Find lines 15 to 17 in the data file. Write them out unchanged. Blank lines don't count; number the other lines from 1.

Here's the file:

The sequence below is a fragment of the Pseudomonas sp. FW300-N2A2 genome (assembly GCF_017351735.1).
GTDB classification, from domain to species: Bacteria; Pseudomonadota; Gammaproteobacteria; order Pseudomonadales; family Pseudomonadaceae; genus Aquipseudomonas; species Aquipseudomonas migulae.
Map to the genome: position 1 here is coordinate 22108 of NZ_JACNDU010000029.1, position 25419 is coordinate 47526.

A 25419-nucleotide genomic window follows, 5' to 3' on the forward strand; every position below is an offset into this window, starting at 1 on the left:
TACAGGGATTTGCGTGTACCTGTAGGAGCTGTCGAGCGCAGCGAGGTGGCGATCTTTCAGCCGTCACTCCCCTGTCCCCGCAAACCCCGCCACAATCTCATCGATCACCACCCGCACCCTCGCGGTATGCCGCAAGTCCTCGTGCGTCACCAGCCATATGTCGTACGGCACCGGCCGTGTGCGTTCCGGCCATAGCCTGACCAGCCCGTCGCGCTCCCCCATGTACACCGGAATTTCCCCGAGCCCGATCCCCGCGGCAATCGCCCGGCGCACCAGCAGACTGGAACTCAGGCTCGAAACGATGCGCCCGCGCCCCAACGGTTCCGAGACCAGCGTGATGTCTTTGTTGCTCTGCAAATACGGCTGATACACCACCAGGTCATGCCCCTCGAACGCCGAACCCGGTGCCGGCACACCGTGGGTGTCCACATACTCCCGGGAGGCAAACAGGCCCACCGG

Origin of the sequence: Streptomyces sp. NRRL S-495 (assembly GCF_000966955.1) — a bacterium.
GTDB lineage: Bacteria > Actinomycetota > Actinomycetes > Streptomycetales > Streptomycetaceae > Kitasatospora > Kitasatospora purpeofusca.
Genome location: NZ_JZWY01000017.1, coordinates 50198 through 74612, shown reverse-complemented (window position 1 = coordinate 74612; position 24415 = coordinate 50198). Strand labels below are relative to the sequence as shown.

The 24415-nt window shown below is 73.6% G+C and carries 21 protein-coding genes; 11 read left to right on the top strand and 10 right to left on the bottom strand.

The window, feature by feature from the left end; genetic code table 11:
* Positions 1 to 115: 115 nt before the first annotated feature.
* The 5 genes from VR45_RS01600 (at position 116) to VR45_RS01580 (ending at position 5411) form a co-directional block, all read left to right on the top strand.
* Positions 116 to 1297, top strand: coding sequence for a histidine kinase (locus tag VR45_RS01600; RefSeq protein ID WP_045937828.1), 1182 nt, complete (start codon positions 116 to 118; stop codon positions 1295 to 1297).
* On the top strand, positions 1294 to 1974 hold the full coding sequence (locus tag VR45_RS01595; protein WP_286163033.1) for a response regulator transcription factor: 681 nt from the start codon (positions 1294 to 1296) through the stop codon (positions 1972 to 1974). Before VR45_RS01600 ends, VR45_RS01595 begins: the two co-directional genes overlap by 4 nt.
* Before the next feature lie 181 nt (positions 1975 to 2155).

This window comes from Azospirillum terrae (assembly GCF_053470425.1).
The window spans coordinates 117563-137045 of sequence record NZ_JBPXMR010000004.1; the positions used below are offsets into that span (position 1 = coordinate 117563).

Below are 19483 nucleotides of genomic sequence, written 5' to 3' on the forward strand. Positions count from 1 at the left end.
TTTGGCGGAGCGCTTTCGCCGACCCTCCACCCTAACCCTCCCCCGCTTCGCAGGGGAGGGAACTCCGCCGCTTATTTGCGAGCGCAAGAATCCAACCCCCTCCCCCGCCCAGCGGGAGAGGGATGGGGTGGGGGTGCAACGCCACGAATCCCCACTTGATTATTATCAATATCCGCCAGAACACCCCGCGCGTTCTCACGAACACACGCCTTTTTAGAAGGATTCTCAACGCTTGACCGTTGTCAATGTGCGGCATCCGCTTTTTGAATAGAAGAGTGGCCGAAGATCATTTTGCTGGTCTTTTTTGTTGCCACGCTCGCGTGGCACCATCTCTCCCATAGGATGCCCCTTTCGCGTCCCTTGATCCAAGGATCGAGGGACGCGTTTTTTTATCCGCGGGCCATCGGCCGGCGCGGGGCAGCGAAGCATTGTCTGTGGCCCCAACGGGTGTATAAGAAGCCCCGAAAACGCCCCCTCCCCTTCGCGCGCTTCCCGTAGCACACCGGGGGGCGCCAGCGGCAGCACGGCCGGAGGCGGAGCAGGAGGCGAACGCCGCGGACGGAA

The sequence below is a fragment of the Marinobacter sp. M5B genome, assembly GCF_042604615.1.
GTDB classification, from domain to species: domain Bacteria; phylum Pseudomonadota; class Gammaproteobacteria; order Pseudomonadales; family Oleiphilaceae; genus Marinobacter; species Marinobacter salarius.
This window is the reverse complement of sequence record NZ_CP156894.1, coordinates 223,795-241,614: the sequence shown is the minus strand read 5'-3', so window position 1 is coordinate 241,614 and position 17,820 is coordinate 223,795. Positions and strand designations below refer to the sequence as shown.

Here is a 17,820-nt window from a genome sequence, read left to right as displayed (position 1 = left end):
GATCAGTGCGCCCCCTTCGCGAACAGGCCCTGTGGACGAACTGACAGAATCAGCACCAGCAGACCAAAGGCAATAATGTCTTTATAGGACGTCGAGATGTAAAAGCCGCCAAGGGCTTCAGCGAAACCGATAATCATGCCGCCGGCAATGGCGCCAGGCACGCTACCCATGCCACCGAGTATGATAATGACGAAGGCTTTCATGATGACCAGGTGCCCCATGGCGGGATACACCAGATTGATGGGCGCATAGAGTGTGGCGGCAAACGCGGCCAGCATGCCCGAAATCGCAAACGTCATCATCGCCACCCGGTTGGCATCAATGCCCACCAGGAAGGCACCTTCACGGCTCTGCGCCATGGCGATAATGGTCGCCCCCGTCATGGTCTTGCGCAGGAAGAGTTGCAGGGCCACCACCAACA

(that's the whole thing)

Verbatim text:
* Before the next feature lie 181 nt (positions 1975 to 2155).

This window comes from Azospirillum terrae (assembly GCF_053470425.1).
The window spans coordinates 117563-137045 of sequence record NZ_JBPXMR010000004.1; the positions used below are offsets into that span (position 1 = coordinate 117563).